City Grants $4.5 Million to Cintrifuse Project

Innovation Hub to Begin Construction in Over-the-Rhine

City grants $4.5 million to Cintrifuse project

 

CINCINNATI (August, 5, 2013) – The Budget & Finance Committee of the Cincinnati City Council voted today to contribute $4.5 million in capital funding for the renovation of three historic Over-the-Rhine buildings into a new Cintrifuse headquarters.

 

The buildings, located at 1311-1315 Vine Street, will offer 30,000 SF of flexible office space and 7,000 SF of commercial/restaurant space. The Cincinnati Center City Development Corporation (3CDC) will serve as developer, retaining ownership of the commercial space, while Cintrifuse will own the office space. The $14.3 million project will be financed through a Cincinnati Equity Fund II loan, tax credit equity, private investment, and the City grant.

 

Cintrifuse, currently operating at 299 East Sixth Street in downtown, is a Cincinnati-based organization that proactively links entrepreneurs with research institutions, mentors and investors to help successfully launch high-growth startups. The idea to create a central hub for these elements grew out of the Regional Innovation Task Force formed by the Cincinnati Business Committee which included a wide range of community stakeholders. Its 2011 research findings indicated that the venture capital spend in Cincinnati is very low compared to that of peer cities.

 

“Bringing together three elements – entrepreneurs, capital, and ideas – to form new businesses will create an ecosystem to foster further investment in our own resources,” said Tom Williams, Cintrifuse and 3CDC board member. “Existing resources include tremendous research and development capabilities at our hospitals and universities and an incredible consumer products hub.”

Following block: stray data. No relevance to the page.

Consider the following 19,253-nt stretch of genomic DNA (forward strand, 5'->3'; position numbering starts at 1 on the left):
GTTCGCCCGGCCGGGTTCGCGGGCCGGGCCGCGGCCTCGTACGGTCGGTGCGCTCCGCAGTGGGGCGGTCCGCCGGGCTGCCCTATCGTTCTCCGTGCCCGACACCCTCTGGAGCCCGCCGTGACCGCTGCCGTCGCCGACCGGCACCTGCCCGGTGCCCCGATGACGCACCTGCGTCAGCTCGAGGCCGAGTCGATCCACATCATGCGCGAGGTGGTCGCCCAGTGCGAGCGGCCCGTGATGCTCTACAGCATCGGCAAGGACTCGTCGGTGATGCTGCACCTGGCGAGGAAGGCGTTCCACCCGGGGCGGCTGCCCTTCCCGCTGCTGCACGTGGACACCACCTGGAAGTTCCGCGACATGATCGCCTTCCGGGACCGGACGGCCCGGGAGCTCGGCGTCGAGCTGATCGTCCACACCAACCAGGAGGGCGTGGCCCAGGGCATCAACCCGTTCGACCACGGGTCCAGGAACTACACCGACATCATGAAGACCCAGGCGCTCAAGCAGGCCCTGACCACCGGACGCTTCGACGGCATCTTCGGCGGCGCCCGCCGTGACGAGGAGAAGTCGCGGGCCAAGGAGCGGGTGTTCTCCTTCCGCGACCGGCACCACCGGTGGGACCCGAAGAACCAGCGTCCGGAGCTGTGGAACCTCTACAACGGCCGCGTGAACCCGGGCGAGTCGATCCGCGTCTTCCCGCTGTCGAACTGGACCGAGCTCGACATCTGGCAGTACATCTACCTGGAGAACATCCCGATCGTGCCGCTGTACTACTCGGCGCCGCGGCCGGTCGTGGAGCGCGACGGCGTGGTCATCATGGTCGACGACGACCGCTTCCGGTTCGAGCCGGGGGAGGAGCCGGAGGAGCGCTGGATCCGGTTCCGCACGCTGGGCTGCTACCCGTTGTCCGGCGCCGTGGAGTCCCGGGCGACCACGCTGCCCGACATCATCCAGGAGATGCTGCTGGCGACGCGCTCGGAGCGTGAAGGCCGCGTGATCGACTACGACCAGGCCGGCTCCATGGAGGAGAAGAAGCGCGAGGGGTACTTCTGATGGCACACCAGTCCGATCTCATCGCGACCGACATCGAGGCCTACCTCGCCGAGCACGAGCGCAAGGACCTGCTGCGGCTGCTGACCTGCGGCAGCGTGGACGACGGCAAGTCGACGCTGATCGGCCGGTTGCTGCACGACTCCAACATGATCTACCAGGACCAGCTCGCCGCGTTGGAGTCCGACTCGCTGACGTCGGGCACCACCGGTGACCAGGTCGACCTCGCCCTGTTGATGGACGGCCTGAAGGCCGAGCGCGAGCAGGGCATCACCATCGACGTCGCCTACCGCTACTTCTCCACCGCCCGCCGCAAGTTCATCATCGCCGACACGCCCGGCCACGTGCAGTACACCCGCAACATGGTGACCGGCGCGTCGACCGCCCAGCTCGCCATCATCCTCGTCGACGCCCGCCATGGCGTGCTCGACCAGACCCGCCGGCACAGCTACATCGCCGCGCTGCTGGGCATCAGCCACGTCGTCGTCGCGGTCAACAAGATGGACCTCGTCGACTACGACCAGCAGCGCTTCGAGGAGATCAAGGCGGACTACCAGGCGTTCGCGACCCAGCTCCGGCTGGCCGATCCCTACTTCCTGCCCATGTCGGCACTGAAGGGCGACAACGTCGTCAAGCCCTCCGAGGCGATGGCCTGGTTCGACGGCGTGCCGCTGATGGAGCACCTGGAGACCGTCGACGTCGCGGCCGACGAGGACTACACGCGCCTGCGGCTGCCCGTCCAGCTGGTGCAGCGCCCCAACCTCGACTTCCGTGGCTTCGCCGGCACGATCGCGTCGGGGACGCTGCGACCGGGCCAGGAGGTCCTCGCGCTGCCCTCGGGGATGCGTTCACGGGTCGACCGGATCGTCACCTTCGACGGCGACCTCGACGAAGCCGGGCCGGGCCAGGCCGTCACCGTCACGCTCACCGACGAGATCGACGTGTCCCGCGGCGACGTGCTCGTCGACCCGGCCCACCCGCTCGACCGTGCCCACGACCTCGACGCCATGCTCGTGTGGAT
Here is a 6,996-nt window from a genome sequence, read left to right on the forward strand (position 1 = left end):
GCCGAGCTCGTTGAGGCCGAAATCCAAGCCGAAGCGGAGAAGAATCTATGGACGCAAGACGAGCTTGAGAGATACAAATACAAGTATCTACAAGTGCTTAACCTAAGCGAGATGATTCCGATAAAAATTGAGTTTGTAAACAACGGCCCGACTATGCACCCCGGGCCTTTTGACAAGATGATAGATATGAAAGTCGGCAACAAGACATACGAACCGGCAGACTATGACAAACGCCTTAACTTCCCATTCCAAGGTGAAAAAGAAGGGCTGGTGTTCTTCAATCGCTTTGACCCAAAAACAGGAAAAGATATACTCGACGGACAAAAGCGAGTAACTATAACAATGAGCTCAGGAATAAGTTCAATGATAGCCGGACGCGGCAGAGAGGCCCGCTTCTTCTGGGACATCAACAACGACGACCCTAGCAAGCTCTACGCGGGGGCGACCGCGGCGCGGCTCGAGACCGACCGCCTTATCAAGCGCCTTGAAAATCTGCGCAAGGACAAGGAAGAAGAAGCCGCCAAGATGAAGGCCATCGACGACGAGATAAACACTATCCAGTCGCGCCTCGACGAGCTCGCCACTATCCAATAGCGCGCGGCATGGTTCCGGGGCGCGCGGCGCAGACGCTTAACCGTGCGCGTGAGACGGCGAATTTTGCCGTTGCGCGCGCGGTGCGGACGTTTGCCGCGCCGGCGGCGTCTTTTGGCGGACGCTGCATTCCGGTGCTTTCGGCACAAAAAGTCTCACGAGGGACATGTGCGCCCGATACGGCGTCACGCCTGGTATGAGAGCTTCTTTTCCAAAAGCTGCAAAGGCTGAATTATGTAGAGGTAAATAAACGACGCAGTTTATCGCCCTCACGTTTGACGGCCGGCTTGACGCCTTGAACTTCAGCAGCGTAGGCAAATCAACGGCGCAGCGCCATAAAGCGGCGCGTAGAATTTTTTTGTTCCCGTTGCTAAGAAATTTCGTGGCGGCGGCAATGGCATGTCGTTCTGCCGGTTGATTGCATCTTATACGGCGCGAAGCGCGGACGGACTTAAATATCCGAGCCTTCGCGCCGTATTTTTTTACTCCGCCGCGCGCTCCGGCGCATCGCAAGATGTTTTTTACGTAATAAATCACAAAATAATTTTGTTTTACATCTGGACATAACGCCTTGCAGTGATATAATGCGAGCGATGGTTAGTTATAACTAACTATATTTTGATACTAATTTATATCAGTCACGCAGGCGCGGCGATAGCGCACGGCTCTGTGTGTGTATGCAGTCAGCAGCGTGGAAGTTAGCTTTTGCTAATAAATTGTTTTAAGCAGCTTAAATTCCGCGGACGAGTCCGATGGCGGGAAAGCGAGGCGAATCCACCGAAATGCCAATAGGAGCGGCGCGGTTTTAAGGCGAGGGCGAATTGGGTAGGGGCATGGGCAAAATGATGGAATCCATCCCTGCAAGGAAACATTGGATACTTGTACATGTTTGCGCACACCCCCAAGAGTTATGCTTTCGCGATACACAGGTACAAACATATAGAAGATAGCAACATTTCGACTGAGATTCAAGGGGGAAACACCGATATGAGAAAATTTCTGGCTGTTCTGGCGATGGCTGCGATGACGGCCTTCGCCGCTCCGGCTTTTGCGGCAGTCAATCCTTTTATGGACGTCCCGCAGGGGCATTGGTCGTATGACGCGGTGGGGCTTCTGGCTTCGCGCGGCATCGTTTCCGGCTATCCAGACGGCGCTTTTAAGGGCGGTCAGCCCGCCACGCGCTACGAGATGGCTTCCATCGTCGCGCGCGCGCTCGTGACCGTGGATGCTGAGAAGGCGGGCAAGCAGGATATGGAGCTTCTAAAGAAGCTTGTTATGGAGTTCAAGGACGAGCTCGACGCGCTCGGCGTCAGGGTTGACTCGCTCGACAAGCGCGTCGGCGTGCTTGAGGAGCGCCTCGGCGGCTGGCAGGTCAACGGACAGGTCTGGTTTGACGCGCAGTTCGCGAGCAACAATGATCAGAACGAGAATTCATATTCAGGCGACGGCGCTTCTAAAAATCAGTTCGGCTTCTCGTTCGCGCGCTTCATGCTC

According to Jeff Weedman , Cintrifuse  CEO, word has already spread about the new headquarters for the innovation hub. “Cintrifuse’s temporary space already hosts 32 companies, numerous business meetings, and mentoring and educational activities.  Also, a growing list of companies are interested in locating close to Cintrifuse’s ‘urban campus’ when completed.”

 

As start-up businesses grow and require their own space or more space, Over-the-Rhine’s building stock, livability, walkability, and strategic location between “Pill Hill” and the Central Business District offer endless opportunity. Investors believe the renovation of these three historic buildings into Cintrifuse paves the way for many new businesses to follow.

 

1313 Vine, the new address for Cintrifuse, has served as a center for commerce since 1855 when it was constructed as a beer hall. It was used for dances, concerts, athletic events, weddings, and drinking. Beer was actually brewed in its cavernous sub-basements, which later became a Prohibition-era speakeasy. A German newspaper named “Hochwaechter” was even edited there in 1861. And in 1897, six regulation-sized bowling alleys were constructed inside the building. Its latest use, from 1992 until 2004, was a rave club called the Warehouse, open until 4am on weekends.

 

Cintrifuse and 3CDC will begin the permitting process immediately and break ground on the project in September. The project has a 15 month construction timeline.

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